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discoveries of the twentieth century. While Relativity applies to large-scale structures like stars, planets, galaxies and the like, Quantum Mechanics applies to the realm of atoms and sub-atomic particles and combines three out of four forces of the universe. The two together can explain all events and phenomena except a few, but what they say about the subatomic particles, their interactions, celestial bodies and objective reality are bizarre and counterintuitive to say the least. To make sense of many observations and predictions of the two theories and understand frontiers of knowledge and technology, scientists rely first on mathematics, which is the language of the universe, and then reasoning based on scientific theories and experiments. In fact, understanding of modern scientific discoveries requires scientific bent of mind and more beyond the realm of sensory organs, which give us flawed information and perception. In order to learn recent advances in science and technology, it is necessary to understand how our brain processes reality and tricks us into believing reality based on partial information it can retrieve from the environment and its own assumption, which may be quite different from objective reality. Scientists say our brain deciphers limited information perceived by our five senses, which have limited ability to capture information from our surroundings. None of us perceives the world as it exists fundamentally. We cannot see through our senses either tiny bits of matter or the forces that move them. The visual image is inherently ambiguous; an image on the retina would be of the same size, be it a dwarf from close-up view or a giant from a distance. Although, the world captured by our visual system is ‘a game of two halves’, the brain fuses them together to make a single wide view. Our visual system is not a video camera. Our eye-lenses take still photographs in blocks several at a time of ½ to ¾ seconds duration and only a minimal amount of information is brought into the most densely packed photoreceptor center at the retina creating inverted images where there are 100 million photoreceptors. An additional defect of the human retina is that the ocular globe is at a place which is about 10-13 degrees on the nasal side of the retina, where there can be no photosensitive cells. The resulting "blind spot" is surprisingly large,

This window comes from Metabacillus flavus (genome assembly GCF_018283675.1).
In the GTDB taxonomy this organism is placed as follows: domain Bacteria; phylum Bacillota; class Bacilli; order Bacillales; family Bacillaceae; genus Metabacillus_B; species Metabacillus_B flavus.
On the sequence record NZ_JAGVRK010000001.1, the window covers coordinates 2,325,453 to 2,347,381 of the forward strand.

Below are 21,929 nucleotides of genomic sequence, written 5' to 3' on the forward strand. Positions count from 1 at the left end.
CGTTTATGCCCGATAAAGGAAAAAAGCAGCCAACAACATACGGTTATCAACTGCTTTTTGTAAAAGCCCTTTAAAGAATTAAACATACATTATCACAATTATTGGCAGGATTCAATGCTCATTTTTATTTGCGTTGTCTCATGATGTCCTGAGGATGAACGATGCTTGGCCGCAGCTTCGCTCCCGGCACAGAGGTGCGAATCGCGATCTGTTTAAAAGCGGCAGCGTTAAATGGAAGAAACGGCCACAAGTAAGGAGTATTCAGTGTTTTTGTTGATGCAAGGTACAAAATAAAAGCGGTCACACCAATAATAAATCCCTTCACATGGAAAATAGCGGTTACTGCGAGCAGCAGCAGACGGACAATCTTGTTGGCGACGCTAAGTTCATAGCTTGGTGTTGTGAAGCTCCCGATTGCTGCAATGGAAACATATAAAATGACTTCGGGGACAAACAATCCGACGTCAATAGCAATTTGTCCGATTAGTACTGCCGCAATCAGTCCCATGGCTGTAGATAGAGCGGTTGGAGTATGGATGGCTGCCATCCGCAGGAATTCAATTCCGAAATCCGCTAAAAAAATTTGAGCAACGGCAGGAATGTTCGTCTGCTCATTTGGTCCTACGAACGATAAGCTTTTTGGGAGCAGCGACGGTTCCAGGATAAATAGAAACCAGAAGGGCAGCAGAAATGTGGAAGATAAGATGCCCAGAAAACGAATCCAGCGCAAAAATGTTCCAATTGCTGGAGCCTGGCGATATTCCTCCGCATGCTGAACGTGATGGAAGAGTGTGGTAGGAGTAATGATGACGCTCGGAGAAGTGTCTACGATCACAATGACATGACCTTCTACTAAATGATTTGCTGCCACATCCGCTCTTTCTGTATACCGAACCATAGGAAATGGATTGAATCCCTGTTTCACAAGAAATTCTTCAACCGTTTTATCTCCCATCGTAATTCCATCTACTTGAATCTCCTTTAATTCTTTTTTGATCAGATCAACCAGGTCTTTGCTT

subtending a visual angle of about 3-5 degrees, which corresponds to the region obscured by a small orange held at arm's length. The small region known as the fovea is where the most precise light input is received. Other apparent defects of the retina are its severe non-uniformity. Moreover, saccadic eye movements create calamitous smearing and displacement of retinal images. Messages from thousands of photoreceptors are funneled into ganglion cells and then into various parts of the brain for processing. Neither the eyes nor the ears can take in every aspect of an object. The brain therefore fills in the blanks. Actual seeing is done by the brain, which takes incomplete and messy input and turns it into a meaningful and complete picture by supplementing additional information on the surroundings, purported to be drawn from a virtual 3-D image of the world created on a screen in the brain.